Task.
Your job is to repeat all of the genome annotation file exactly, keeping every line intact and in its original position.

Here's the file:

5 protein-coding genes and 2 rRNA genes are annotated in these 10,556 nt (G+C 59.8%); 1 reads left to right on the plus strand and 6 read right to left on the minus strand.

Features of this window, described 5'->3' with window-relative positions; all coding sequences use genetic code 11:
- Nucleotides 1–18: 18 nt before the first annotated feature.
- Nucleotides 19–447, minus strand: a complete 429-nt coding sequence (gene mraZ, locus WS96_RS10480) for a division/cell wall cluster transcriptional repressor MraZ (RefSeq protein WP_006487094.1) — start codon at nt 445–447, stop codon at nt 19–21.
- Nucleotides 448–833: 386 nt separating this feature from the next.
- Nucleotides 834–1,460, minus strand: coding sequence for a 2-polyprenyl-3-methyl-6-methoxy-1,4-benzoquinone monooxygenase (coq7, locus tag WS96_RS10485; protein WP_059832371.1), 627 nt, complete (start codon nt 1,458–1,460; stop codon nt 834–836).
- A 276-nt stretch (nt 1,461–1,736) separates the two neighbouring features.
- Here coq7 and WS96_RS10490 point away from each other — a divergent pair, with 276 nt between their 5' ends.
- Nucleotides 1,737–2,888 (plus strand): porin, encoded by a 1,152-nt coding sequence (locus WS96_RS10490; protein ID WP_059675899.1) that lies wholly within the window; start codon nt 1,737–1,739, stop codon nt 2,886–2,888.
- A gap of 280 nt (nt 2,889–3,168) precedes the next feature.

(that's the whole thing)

5 protein-coding genes and 2 rRNA genes are annotated in these 10,556 nt (G+C 59.8%); 1 reads left to right on the plus strand and 6 read right to left on the minus strand.

Features of this window, described 5'->3' with window-relative positions; all coding sequences use genetic code 11:
- Nucleotides 1–18: 18 nt before the first annotated feature.
- Nucleotides 19–447, minus strand: a complete 429-nt coding sequence (gene mraZ, locus WS96_RS10480) for a division/cell wall cluster transcriptional repressor MraZ (RefSeq protein WP_006487094.1) — start codon at nt 445–447, stop codon at nt 19–21.
- Nucleotides 448–833: 386 nt separating this feature from the next.
- Nucleotides 834–1,460, minus strand: coding sequence for a 2-polyprenyl-3-methyl-6-methoxy-1,4-benzoquinone monooxygenase (coq7, locus tag WS96_RS10485; protein WP_059832371.1), 627 nt, complete (start codon nt 1,458–1,460; stop codon nt 834–836).
- A 276-nt stretch (nt 1,461–1,736) separates the two neighbouring features.
- Here coq7 and WS96_RS10490 point away from each other — a divergent pair, with 276 nt between their 5' ends.
- Nucleotides 1,737–2,888 (plus strand): porin, encoded by a 1,152-nt coding sequence (locus WS96_RS10490; protein ID WP_059675899.1) that lies wholly within the window; start codon nt 1,737–1,739, stop codon nt 2,886–2,888.
- A gap of 280 nt (nt 2,889–3,168) precedes the next feature.